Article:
This method consists of measuring the ac impedance and by dc chronoamperometry respectively. The resistance and the current cross a symmetrical Li/CPE/Li cells polarized by a dc voltage pulse, V. In the present study the dc voltage pulse applied to the cell was 10mV. The measurements were taken the initial time of the applied dc voltage pulse (t=to, R=Ro, l=lo) and under steady conditions (t=ts, R=Rs, l=ls).
The compatibility of the Li/CPE/Li symmetric cells was investigated by studying the time dependence of the impedance of the systems. In the present study sample, S5 was used as it exhibited maximum ionic conductivity.
Results and Discussion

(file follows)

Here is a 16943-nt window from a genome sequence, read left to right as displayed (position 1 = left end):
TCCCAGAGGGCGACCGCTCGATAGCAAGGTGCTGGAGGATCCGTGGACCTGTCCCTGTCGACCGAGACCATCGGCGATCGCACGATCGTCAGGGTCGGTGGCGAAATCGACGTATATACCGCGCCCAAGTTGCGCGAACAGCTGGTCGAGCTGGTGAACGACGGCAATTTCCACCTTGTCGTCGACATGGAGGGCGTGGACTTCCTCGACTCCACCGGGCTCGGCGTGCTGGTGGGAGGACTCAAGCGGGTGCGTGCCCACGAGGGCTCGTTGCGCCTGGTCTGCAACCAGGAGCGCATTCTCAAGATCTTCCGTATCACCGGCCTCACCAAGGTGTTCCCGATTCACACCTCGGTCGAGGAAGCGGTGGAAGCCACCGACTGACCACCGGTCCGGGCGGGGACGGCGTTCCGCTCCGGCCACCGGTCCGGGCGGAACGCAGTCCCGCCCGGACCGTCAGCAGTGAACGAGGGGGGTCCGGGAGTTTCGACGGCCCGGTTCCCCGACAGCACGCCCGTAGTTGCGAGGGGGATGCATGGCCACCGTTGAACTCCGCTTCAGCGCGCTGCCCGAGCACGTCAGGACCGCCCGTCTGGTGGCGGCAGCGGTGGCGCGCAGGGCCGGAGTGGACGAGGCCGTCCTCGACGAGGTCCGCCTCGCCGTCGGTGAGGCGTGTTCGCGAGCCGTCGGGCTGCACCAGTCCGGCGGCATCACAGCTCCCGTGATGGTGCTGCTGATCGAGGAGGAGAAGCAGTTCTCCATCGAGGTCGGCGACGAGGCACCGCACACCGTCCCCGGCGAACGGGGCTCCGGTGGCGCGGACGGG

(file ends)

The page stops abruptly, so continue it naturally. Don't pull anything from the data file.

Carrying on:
Figure 1(a) and (b) display the XRD pattern of PVdF-HFP polymer and PVdF-HFP- AlO [OH]n- LiClO4 sample. The peaks at 2q = 18.2, 20, 26.6 and 38, which, correspond to (1 0 0) (0 2 0), (1 1 0) and (0 2 1) crystalline peaks of PVdF. This confirms the partial crystallization of PVdF units in the copolymer and gives a semi- crystalline structure of PVdF-HFP. A similar pattern was observed when g-Al2O3 was incorporated in the polymer host. The crystallinity of the polymer has been considerably decreased upon the addition of the inert filler and lithium salt. It is quite obvious from the Figure 1(b) that, the intensity of the crystalline peaks decreases and broadens. This reduction in crystallinity upon the addition of inert filler is attributed to small particles of inert fillers which changes the chain re-organization and facilitates for higher ionic conduction.